NASCAR

NASCAR Chrysler engineer Larry Rathgeb dies from COVID, aged 90

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Credit: ISC Images and Archives via Getty Images

Tuesday marked the fifty-year-anniversary of a historic feat in NASCAR history: on 24 March 1970 at Talladega Superspeedway, 2020 NASCAR Hall of Fame inductee Buddy Baker pushed his Dodge Daytona beyond 200 miles per hour at 200.447 mph, something that had never been accomplished on a closed circuit. Behind the effort was Larry Rathgeb, an engineer for Dodge parent Chrysler and the mastermind of Dodge’s NASCAR successes during the 1960s and 70s. Sadly, he was unable to relish the anniversary as had had died two days prior on Sunday after a battle with the COVID-19 virus, Allpar.com reported. He was 90.

In the 1960s, Rathgeb was promoted from engineer to lead Chrysler’s “Special Vehicles Group”, putting him in charge of preparing vehicles for the company’s racing business. Under Rathgeb, Chrysler fielded the Daytona and Plymouth Superbird, both vehicles of choice by many of NASCAR’s early stars. During Richard Petty‘s championship runs over the two decades, Rathgeb stayed in close contact as the famed #43 won races and titles with the Dodge and Plymouth badges. In 1989, he joined Petty’s team as Research & Development director.

Petty was not the only seven-time Cup Series champion to work with Rathgeb. In 1974, shortly after Chrysler shuttered its NASCAR operations, he approached a young dirt racer named Dale Earnhardt to test the prototype Chrysler Kit Car (Petty Enterprises driver Pete Hamilton helped design the vehicle but had no dirt experience).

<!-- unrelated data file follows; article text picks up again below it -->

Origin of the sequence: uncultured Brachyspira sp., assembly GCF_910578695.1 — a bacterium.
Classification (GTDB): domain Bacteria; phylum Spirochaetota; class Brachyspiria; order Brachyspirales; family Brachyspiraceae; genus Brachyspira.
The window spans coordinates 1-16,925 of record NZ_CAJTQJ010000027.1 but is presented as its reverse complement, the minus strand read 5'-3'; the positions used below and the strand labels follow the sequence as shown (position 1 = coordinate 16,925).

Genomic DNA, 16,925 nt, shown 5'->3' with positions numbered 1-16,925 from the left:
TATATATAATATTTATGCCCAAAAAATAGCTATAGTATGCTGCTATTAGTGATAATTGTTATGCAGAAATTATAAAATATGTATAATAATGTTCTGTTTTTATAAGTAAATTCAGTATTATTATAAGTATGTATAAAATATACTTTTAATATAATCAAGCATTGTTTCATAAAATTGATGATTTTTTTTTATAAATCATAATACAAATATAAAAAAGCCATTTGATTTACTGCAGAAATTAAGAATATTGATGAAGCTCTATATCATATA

After running some laps at Concord Speedway, Earnhardt expressed his reluctance with pursuing a stock car career; Rathgeb assured him, “Well, based on what I saw here today, I think you ought to keep doing what you’re doing.”

During Rathgeb’s time in NASCAR, he oversaw a growth period for the sport as the top level became the Cup Series. For Dodge, they enjoyed the era of the giant rear wing as aerodynamics became king. In the decades since, aero and speeds have grown in importance as Rathgeb and Baker’s milestone run gradually became commonplace in NASCAR.

According to Mopar mechanic Bill Adams, Rathgeb contracted COVID-19, which has forced the motorsports world to a standstill, at the Seasons of Bloomfield Hills senior living community in Michigan. Rathgeb’s family intends to conduct memorial service once the pandemic has subsided.

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